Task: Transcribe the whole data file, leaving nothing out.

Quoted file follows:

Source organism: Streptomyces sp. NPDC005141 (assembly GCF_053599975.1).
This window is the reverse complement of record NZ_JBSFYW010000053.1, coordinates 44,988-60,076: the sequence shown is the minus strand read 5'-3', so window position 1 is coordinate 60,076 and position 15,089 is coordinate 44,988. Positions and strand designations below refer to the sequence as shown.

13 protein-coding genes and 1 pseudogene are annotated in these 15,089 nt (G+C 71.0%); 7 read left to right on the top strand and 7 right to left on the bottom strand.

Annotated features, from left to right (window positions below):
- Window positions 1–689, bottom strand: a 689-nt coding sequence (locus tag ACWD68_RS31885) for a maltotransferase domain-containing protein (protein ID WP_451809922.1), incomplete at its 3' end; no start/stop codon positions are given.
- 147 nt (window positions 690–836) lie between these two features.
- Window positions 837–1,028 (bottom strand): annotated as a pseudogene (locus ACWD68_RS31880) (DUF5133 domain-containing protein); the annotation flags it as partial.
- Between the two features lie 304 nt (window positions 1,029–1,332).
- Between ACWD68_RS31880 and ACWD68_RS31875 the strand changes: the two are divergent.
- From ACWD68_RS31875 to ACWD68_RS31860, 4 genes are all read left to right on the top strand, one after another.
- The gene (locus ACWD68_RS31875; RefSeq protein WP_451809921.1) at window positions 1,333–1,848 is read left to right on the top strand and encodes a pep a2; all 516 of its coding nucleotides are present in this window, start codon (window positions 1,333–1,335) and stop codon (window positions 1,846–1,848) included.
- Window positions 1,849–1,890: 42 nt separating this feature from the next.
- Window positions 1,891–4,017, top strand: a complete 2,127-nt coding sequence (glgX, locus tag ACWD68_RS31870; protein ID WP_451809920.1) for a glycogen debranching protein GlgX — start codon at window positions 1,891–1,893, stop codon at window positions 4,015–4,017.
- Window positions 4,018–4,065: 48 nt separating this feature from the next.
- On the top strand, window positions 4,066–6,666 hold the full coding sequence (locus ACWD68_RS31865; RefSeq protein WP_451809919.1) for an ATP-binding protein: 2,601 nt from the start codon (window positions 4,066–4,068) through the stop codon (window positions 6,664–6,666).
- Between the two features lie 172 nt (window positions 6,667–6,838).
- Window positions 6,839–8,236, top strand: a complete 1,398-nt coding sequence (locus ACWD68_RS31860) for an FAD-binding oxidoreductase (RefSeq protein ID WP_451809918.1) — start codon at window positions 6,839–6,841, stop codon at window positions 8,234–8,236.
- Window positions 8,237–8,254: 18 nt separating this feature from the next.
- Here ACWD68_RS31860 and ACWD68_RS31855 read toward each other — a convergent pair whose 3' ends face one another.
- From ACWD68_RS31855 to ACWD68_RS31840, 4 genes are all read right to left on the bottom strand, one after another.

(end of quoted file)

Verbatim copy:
Source organism: Streptomyces sp. NPDC005141 (assembly GCF_053599975.1).
This window is the reverse complement of record NZ_JBSFYW010000053.1, coordinates 44,988-60,076: the sequence shown is the minus strand read 5'-3', so window position 1 is coordinate 60,076 and position 15,089 is coordinate 44,988. Positions and strand designations below refer to the sequence as shown.

13 protein-coding genes and 1 pseudogene are annotated in these 15,089 nt (G+C 71.0%); 7 read left to right on the top strand and 7 right to left on the bottom strand.

Annotated features, from left to right (window positions below):
- Window positions 1–689, bottom strand: a 689-nt coding sequence (locus tag ACWD68_RS31885) for a maltotransferase domain-containing protein (protein ID WP_451809922.1), incomplete at its 3' end; no start/stop codon positions are given.
- 147 nt (window positions 690–836) lie between these two features.
- Window positions 837–1,028 (bottom strand): annotated as a pseudogene (locus ACWD68_RS31880) (DUF5133 domain-containing protein); the annotation flags it as partial.
- Between the two features lie 304 nt (window positions 1,029–1,332).
- Between ACWD68_RS31880 and ACWD68_RS31875 the strand changes: the two are divergent.
- From ACWD68_RS31875 to ACWD68_RS31860, 4 genes are all read left to right on the top strand, one after another.
- The gene (locus ACWD68_RS31875; RefSeq protein WP_451809921.1) at window positions 1,333–1,848 is read left to right on the top strand and encodes a pep a2; all 516 of its coding nucleotides are present in this window, start codon (window positions 1,333–1,335) and stop codon (window positions 1,846–1,848) included.
- Window positions 1,849–1,890: 42 nt separating this feature from the next.
- Window positions 1,891–4,017, top strand: a complete 2,127-nt coding sequence (glgX, locus tag ACWD68_RS31870; protein ID WP_451809920.1) for a glycogen debranching protein GlgX — start codon at window positions 1,891–1,893, stop codon at window positions 4,015–4,017.
- Window positions 4,018–4,065: 48 nt separating this feature from the next.
- On the top strand, window positions 4,066–6,666 hold the full coding sequence (locus ACWD68_RS31865; RefSeq protein WP_451809919.1) for an ATP-binding protein: 2,601 nt from the start codon (window positions 4,066–4,068) through the stop codon (window positions 6,664–6,666).
- Between the two features lie 172 nt (window positions 6,667–6,838).
- Window positions 6,839–8,236, top strand: a complete 1,398-nt coding sequence (locus ACWD68_RS31860) for an FAD-binding oxidoreductase (RefSeq protein ID WP_451809918.1) — start codon at window positions 6,839–6,841, stop codon at window positions 8,234–8,236.
- Window positions 8,237–8,254: 18 nt separating this feature from the next.
- Here ACWD68_RS31860 and ACWD68_RS31855 read toward each other — a convergent pair whose 3' ends face one another.
- From ACWD68_RS31855 to ACWD68_RS31840, 4 genes are all read right to left on the bottom strand, one after another.